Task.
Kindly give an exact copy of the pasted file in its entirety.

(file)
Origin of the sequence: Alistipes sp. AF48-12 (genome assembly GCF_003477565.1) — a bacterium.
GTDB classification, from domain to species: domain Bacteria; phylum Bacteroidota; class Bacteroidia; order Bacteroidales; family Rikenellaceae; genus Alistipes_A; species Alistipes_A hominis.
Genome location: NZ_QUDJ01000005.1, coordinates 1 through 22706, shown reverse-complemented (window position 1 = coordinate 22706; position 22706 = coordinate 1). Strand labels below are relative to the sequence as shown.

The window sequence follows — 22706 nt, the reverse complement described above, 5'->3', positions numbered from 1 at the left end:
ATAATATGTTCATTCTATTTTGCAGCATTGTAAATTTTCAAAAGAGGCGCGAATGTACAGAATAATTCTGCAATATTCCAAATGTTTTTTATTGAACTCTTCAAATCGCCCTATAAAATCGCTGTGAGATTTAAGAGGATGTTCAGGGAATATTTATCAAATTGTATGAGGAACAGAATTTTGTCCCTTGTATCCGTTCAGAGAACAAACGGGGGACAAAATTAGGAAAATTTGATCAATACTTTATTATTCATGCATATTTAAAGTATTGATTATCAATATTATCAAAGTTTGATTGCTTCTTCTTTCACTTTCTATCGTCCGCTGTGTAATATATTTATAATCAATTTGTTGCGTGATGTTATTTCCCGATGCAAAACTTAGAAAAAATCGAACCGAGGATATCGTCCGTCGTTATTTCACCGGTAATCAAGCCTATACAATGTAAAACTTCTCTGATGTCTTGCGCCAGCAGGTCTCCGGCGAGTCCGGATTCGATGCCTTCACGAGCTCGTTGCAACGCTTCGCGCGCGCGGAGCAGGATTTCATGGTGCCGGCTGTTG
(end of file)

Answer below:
Origin of the sequence: Alistipes sp. AF48-12 (genome assembly GCF_003477565.1) — a bacterium.
GTDB classification, from domain to species: domain Bacteria; phylum Bacteroidota; class Bacteroidia; order Bacteroidales; family Rikenellaceae; genus Alistipes_A; species Alistipes_A hominis.
Genome location: NZ_QUDJ01000005.1, coordinates 1 through 22706, shown reverse-complemented (window position 1 = coordinate 22706; position 22706 = coordinate 1). Strand labels below are relative to the sequence as shown.

The window sequence follows — 22706 nt, the reverse complement described above, 5'->3', positions numbered from 1 at the left end:
ATAATATGTTCATTCTATTTTGCAGCATTGTAAATTTTCAAAAGAGGCGCGAATGTACAGAATAATTCTGCAATATTCCAAATGTTTTTTATTGAACTCTTCAAATCGCCCTATAAAATCGCTGTGAGATTTAAGAGGATGTTCAGGGAATATTTATCAAATTGTATGAGGAACAGAATTTTGTCCCTTGTATCCGTTCAGAGAACAAACGGGGGACAAAATTAGGAAAATTTGATCAATACTTTATTATTCATGCATATTTAAAGTATTGATTATCAATATTATCAAAGTTTGATTGCTTCTTCTTTCACTTTCTATCGTCCGCTGTGTAATATATTTATAATCAATTTGTTGCGTGATGTTATTTCCCGATGCAAAACTTAGAAAAAATCGAACCGAGGATATCGTCCGTCGTTATTTCACCGGTAATCAAGCCTATACAATGTAAAACTTCTCTGATGTCTTGCGCCAGCAGGTCTCCGGCGAGTCCGGATTCGATGCCTTCACGAGCTCGTTGCAACGCTTCGCGCGCGCGGAGCAGGATTTCATGGTGCCGGCTGTTG